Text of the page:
How to stud your track
||October 5th 2007 at 8:00 PM
First you need to make sure that you have some sort of tunnel protectors installed in the tunnel of your sled (see green arrows).
Next, You must decide on a stud pattern and the number of studs, I prefer using a template, it locates studs exactly where they need to be. Once you decide on a pattern and the number of studs, find a way to raise the rear of the snowmobile about 2 or 3 feet off of the ground (this makes it easier to work) and take a paint pen or some white-out and mark the pattern on the track. This makes it easier to correct mistakes if you should happen to make any, because once you drill a hole in the track it is there, but the paint can be rubbed off so that you can place it in the correct position. After you finish marking the entire track rotate it around one final time checking for the correct number of studs and any errors in the pattern. This will be your last chance to catch the errors if there are any.
Next you need to remove the rear suspension bolts to make drilling the track and installing the studs a much easier task. (See green arrow) There is one bolt on either side of the tunnel.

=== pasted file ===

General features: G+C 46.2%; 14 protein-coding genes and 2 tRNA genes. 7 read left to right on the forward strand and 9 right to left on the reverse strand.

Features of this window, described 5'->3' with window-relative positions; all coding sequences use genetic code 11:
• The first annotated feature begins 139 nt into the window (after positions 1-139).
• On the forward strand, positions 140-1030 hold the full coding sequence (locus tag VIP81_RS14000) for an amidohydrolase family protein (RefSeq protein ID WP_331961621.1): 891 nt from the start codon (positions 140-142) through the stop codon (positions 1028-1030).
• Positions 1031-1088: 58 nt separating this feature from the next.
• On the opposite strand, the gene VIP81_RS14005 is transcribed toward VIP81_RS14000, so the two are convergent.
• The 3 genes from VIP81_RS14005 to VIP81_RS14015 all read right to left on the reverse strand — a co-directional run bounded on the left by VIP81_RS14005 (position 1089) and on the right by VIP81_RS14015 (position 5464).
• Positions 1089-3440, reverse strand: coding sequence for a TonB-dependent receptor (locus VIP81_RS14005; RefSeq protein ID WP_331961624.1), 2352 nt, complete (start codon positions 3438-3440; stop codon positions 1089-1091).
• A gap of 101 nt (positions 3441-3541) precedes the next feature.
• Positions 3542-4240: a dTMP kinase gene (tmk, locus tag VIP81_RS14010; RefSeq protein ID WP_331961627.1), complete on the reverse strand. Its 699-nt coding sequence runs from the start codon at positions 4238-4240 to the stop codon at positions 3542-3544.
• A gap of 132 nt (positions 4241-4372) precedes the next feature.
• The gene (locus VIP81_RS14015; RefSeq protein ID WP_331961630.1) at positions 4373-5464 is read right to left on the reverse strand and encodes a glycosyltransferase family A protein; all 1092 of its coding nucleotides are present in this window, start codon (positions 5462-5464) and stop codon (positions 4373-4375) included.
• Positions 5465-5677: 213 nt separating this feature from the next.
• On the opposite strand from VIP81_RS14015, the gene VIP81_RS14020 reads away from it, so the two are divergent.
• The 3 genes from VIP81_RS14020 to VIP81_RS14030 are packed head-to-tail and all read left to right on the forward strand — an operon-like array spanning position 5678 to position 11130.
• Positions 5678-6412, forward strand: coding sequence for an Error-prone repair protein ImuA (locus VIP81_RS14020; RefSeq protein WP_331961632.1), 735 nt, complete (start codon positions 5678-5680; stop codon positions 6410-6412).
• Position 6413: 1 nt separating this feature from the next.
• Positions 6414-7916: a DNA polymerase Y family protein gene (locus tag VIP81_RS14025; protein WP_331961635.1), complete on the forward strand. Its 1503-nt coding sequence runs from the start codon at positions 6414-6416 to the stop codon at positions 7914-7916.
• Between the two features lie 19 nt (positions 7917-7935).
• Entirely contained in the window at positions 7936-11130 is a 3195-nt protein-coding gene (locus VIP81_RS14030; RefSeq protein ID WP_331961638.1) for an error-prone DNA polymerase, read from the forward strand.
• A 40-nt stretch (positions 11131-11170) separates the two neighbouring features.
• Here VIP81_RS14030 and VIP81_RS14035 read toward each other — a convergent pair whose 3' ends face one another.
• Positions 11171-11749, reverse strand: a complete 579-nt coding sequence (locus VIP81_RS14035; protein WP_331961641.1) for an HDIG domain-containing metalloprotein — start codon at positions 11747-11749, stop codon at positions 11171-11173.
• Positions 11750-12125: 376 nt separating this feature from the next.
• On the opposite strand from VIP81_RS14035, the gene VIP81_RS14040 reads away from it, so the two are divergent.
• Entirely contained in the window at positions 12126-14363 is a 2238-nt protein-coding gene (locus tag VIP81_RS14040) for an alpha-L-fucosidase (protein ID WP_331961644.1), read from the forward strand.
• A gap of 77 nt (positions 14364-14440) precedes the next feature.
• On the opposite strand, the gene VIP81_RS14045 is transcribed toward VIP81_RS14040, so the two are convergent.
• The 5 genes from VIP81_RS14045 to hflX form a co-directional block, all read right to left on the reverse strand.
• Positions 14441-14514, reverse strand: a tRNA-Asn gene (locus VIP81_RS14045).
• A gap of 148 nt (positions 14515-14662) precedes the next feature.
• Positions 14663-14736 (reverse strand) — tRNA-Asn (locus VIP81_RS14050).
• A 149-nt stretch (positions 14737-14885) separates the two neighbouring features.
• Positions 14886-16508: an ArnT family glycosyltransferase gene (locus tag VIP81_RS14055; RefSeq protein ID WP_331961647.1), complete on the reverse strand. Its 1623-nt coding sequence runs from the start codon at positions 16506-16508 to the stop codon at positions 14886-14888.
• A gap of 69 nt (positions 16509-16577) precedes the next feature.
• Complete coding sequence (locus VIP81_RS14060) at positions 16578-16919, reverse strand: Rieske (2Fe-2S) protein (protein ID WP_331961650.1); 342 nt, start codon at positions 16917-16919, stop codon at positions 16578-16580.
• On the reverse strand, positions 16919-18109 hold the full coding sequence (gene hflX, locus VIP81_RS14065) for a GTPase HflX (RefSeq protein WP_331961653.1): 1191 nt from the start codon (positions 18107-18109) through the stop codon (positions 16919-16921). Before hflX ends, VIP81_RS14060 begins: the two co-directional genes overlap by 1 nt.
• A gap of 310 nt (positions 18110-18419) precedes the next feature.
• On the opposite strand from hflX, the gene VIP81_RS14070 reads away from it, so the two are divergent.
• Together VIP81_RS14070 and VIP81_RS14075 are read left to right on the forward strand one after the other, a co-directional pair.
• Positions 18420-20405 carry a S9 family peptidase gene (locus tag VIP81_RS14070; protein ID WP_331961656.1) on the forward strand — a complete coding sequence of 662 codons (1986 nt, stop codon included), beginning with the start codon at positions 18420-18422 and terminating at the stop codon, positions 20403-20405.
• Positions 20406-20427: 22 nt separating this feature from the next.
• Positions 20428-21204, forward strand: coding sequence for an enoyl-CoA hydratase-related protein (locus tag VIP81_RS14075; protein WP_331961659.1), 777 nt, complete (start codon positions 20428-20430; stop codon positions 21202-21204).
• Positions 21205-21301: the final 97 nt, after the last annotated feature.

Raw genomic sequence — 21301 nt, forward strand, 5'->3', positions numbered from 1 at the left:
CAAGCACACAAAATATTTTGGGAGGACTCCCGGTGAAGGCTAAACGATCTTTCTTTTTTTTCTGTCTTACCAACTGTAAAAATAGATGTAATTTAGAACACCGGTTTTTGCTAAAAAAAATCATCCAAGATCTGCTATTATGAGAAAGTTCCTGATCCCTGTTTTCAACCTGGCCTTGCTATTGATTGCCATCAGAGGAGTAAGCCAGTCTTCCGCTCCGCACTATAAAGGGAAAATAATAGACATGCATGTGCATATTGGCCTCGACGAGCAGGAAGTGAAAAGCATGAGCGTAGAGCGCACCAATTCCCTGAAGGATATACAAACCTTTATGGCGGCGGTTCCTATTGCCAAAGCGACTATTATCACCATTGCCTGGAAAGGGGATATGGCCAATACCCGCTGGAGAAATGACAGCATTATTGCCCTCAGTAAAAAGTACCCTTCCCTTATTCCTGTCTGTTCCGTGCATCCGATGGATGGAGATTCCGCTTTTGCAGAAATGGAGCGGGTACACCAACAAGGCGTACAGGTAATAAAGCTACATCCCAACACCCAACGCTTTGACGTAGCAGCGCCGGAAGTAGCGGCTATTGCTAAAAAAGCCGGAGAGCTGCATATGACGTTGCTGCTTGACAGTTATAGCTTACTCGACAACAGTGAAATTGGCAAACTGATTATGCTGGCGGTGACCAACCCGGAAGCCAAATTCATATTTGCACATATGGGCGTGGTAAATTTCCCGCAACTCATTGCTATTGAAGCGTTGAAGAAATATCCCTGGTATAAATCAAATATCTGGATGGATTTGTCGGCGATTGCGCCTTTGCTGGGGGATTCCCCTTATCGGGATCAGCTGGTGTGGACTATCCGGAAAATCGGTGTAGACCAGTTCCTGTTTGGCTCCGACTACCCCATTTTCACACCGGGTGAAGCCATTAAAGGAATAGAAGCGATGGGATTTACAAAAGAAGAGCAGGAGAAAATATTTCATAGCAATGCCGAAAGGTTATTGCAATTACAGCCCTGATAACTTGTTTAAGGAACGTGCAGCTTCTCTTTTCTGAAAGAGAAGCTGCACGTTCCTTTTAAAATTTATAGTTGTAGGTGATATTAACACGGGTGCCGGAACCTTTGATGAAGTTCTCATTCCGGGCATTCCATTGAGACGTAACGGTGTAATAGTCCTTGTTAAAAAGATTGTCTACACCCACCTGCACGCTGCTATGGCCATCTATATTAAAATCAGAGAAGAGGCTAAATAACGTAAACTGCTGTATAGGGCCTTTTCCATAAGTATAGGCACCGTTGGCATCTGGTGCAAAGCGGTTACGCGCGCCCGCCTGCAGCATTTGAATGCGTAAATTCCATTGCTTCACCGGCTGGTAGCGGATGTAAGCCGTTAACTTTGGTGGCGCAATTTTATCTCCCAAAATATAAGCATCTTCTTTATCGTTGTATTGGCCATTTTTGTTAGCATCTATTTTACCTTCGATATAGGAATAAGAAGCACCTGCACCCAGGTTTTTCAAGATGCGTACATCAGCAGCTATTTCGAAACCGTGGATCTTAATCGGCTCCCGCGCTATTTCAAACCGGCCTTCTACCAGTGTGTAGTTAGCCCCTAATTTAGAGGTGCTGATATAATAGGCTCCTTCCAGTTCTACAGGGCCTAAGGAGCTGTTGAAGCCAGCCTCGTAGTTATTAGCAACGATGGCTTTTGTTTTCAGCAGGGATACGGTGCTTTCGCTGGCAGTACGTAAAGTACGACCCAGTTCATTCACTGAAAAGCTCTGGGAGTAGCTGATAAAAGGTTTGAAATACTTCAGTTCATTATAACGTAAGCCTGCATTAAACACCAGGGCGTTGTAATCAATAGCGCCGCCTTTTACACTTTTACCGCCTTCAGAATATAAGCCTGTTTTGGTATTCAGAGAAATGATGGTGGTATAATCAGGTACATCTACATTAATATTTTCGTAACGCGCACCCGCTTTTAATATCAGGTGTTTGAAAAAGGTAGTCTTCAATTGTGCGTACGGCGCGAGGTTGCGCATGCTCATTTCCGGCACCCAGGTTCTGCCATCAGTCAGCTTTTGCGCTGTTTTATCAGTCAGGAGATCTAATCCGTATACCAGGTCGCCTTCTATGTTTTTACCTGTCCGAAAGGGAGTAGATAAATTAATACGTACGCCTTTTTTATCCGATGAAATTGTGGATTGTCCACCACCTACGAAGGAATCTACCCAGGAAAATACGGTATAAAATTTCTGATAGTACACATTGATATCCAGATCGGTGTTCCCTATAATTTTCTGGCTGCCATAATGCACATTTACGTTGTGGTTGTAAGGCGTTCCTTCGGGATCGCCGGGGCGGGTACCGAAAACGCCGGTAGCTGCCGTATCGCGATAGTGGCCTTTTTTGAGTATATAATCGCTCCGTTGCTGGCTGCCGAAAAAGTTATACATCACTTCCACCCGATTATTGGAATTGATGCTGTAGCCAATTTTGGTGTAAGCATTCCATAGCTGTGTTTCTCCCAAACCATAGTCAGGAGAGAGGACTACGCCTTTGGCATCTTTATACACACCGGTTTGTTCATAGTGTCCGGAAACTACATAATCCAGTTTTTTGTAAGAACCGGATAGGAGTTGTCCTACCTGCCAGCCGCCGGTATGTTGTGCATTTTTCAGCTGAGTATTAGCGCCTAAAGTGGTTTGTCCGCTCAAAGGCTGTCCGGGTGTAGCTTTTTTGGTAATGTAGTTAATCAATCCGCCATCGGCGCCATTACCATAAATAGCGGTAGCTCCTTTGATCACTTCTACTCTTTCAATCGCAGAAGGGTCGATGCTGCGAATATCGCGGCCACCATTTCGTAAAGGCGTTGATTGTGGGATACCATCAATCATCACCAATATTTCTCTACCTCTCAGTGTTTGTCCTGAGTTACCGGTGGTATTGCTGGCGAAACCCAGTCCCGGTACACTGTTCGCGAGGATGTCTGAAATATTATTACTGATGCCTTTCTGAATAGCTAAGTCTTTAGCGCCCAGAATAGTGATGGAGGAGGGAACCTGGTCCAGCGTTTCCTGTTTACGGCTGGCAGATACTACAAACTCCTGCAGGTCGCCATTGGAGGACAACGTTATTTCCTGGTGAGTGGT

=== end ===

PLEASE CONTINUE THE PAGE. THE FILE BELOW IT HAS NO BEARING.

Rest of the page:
After you remove the two suspension bolts you will have something that looks like this. This will make your life a lot easier while drilling the track and installing the studs.
Now you can start drilling out the stud pattern that you have previously marked on the track. Make sure you use one of the specially designed track hole cutters sold by most shops or mail order catalogs. It cuts a nice clean hole in the track and also helps to melt the cords back together in the track that you just cut.
Now you can begin to install the studs into the holes you drilled tightening them to the Mfg’s specs. Once you have all of the studs installed you will need to re-install the two rear suspension bolts. After I put the suspension back in, I re-set track tension and alignment. Im not sure about other mfg’s but Polaris suggests that you run track tension on the tight side. So I tightened up my track and aligned it to mfg specs.
Now for the final step you gotta add snow….but that’s up to the snow gods. So good luck with the stud install and pray for some snow!
Written by TriumphoverU
Warning, studding your track is proven to shorten the life of the track. As always care should be taken while riding a sled with or without studs. Always consult your dealer before attempting to stud your sled. This article is my opinion and not that of any dealer or manufacturer. Please keep in mind that this is only to guide you in the right direction…it is not to be taken as the bible of studding.